It was just weeks ago that astronomers announced a major, double-barreled discovery: using a super-sensitive microwave telescope known as BICEP2, they had seen evidence of gravity waves that roiled the cosmos before it was a billionth of a trillionth of a second old. That was part one; part two was that the observed gravity waves strongly confirmed the theory of cosmic inflation—that the entire universe went into warp overdrive, expanding faster than the speed of light for the tiniest fraction of a second.
It was Nobel-level work, no doubt about it—provided it was true. But from the moment it was announced at a high-profile press conference, outside scientists had their doubts. There was reason to suspect, they said, that the Harvard-led team might actually have detected nothing more exciting than interstellar dust in the Milky Way. And now a paper expected to go online today, written by Raphael Flauger, of New York University and the Institute for Advanced Study in Princeton, puts those doubts in writing.
The signal may still be from the dawn of time, he writes. But it might equally well be what Princeton University astrophysicist David Spergel calls “schmutz” (in precisely that language: it’s what the Urban Dictionary defines as the Yiddish term “used by Jewish mothers to identify that you’ve got some kind of crap on your face.”) “At this point,” says Spergel, “I’m convinced that they haven’t made a discovery.”
It’s not that anyone doubted the integrity or ability of the Harvard-led team that claimed the discovery. “These guys are no slouches,” says Lyman Page, chair of Princeton’s physics department. “This is a good group. If there’s a problem here, it’s one of enthusiasm.”
And who wouldn’t be enthusiastic? The theory of inflation seemed downright nutty when it was first proposed in the early 1980s by Alan Guth, now at the Massachusetts Institute of Technology. But it explained some mysteries that had stumped astrophysicists for decades, including why the universe looks essentially the same in all directions, and why galaxies and clusters of galaxies are distributed the way they are.
Since then, every observation of the early universe has been consistent with the idea of cosmic inflation–most notably, the ultra-precise maps of microwaves left over from the Big Bang made by the WMAP satellite in 2003. (Both Spergel and Page were involved in that piece of cosmic cartography.) But the BICEP2 measurement was in principle more definitive than most; beyond that, there are many competing versions of inflation theory, and the new results suggested that one of the simplest versions was the right one.
The problem: the signal predicted by inflation is something called polarization, a sort of twisting of electromagnetic radiation. And while it can come from inflation-triggered gravity waves, microwaves from the early universe are altered en route to earthly telescopes, and if you don’t allow for the alteration, you can mistake local dust for a signal from billions of years ago. To correct for dust, the BICEP2 team relied, not on its own observations, but on data from Europe’s Planck satellite. The data were preliminary, however, and the BICEP2 team got them data, not from a database, or even a scientific paper, but from a slide shown at a conference by the Planck team. “It’s all we had to work with,” says Harvard astrophysicist John Kovac, who led the BICEP2 team. Moreover, he says, the Planck slide affects only one of the six models his team to characterize interstellar dust. “That’s wrong,” says Spergel. “It affects five out of the six.”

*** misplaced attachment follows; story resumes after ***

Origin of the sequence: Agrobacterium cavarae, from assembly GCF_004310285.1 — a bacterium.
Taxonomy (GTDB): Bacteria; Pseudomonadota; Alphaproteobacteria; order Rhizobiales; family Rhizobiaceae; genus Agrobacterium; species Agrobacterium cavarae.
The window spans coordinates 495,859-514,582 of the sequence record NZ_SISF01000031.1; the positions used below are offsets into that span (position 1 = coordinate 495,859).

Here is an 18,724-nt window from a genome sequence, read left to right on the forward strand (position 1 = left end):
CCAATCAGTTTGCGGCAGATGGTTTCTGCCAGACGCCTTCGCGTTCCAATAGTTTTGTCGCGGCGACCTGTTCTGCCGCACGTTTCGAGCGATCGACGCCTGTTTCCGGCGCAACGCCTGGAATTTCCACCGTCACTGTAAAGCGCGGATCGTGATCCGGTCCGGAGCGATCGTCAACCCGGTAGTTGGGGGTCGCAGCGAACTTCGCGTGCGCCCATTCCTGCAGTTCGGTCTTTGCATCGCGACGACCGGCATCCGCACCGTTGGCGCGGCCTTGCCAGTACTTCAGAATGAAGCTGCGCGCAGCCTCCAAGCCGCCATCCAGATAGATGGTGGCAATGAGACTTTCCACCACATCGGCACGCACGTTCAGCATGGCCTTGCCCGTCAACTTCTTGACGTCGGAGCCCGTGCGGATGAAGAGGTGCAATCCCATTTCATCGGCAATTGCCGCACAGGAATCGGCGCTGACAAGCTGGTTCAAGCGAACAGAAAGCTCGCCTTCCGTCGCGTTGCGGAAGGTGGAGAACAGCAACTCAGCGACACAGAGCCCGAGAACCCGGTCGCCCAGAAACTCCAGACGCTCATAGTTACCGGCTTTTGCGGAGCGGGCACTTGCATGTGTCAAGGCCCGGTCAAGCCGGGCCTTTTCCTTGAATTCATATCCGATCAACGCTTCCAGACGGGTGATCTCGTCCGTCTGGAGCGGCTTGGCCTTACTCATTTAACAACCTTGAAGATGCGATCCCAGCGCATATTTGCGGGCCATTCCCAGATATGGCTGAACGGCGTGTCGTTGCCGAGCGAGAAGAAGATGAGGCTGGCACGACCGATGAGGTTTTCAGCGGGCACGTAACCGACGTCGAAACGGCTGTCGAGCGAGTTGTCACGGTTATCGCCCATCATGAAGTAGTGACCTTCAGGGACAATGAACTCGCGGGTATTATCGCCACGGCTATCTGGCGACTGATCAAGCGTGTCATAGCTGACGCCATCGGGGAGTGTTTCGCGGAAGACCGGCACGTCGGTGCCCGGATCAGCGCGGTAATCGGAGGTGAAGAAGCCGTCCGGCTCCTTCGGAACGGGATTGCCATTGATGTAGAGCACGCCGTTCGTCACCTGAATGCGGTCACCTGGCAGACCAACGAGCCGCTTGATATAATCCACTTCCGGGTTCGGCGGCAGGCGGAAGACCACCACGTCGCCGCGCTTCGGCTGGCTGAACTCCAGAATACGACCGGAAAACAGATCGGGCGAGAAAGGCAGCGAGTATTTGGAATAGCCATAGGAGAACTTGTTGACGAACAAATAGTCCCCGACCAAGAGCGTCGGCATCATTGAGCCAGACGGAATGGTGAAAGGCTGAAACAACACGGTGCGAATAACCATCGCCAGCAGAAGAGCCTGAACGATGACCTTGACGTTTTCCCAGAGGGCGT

All of this will be settled within months, as other teams weigh in with their own results—not just Planck, whose formal paper on cosmic dust will be coming out in the fall, but also a host of ground-based and balloon-based microwave telescopes that were racing with BICEP2 to look for evidence of gravity waves themselves. That’s exactly how science should work, says Kovac. “We were primarily focused on getting our measurements out to the scientific community,” he says, and the challenges that follow are a normal part of the scientific process.
Traditionally, peer review of a new result—especially such an important one—doesn’t normally happen in such a public way, and some scientists have criticized the Harvard-Smithsonian Center for Astrophysics (CfA) for holding a press conference to tout it before other scientists have had a chance to weigh in. Christine Pulliam, a public affairs officer at the CfA disagrees. “A finding this profound would have been publicized with or without a press conference,” she told TIME. “By holding one, the team was able to convey all relevant information as a coherent whole, with the appropriate caveats that further research is needed.”
There’s another issue, however, says Princeton’s Paul Steinhardt (a proponent of a theory that competes with inflation, it should be noted—a theory that would be ruled out by the detection of primordial gravity waves) “The BICEP2 team keeps talking about waiting for ‘confirmation’ of their detection. But you cannot confirm unless you first detect. Shouldn’t the record be set straight?”